Images exported from lightroom are usually encoded relative to a particular displays characteristics and viewing environment (primaries, EOTF, surround, etc.).
sRGB is a specification of a "typical" desktop computer monitor.
P3 is an encoding used in digital digital cinema and has the ability to encode more saturated colors than can be encoded in sRGB.
RAW images can easily be encoded as sRGB or P3. The key, however, is that the images should be encoded based on the capabilities of the display on which you plan to view those images. If you encode the image as P3 but then view those images of a sRGB monitor, they will look incorrect. And vise versa, if you encode as sRGB and view the images of a P3 monitor, they will also look incorrect.
Color management can help reconcile mismatches. For instance, if you send a P3 encoded images to an sRGB display, it's tagged correctly, and there's a color management system in place, the images will be converted to sRGB before being displayed. However, in that case the display is physically incapable of displaying the most saturated colors specified by the P3 encoding. The color management system will remap that color to a color within the sRGB gamut. If you send a sRGB image to a P3 display, it's tagged correctly, and there's a color management system in place, the image will look exactly as it would have on an sRGB display, but won't take advantage of the display's larger color gamut.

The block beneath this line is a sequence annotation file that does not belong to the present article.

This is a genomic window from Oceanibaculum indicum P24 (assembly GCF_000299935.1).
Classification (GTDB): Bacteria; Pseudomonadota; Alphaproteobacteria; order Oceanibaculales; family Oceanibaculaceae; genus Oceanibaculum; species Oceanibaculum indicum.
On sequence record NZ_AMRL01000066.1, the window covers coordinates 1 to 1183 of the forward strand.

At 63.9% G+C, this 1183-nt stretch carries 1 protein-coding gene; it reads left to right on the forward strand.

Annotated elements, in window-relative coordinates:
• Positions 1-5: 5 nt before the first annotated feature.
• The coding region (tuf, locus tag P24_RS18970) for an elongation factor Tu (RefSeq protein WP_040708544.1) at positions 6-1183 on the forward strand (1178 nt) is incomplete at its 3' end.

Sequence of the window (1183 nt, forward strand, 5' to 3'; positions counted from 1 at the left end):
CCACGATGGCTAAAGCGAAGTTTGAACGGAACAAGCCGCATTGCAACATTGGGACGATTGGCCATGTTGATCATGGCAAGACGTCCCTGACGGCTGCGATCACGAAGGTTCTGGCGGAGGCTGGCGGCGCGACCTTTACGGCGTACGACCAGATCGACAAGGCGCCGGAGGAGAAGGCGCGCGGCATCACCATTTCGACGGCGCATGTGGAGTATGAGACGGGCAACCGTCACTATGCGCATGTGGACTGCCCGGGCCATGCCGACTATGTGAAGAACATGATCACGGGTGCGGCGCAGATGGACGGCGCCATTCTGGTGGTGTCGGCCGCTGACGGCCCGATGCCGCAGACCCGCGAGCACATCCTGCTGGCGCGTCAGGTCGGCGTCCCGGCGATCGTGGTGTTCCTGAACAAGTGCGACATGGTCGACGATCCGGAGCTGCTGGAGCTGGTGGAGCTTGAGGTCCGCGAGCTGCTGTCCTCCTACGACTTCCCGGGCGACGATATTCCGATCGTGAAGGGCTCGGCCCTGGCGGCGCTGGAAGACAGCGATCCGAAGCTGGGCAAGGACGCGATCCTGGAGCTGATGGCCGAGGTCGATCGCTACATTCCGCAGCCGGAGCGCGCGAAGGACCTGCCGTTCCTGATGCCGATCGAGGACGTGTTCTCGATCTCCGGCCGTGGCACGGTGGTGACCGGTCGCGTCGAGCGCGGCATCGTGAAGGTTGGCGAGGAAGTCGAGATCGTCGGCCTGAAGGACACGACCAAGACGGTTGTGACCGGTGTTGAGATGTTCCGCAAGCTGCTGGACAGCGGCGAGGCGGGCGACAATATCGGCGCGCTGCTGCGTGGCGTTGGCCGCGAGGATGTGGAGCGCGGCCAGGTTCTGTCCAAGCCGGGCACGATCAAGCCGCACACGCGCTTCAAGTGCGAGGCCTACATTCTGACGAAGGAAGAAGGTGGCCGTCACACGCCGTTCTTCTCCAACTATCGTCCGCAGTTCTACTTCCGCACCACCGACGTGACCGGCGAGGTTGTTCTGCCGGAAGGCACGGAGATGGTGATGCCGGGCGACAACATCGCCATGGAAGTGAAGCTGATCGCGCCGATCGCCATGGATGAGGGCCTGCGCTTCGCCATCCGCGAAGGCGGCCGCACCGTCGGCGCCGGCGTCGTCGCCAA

In many software systems (including many printer drivers), if the images aren't tagged, or there is no color management, the images will likely be assumed to be sRGB.
Long story short, the choice of how you encoding should be made based on the intended usage. If you know the display it will be viewed is a P3 display, encode as P3. If it is sRGB, encode as sRGB. When in doubt, sRGB is probably safer.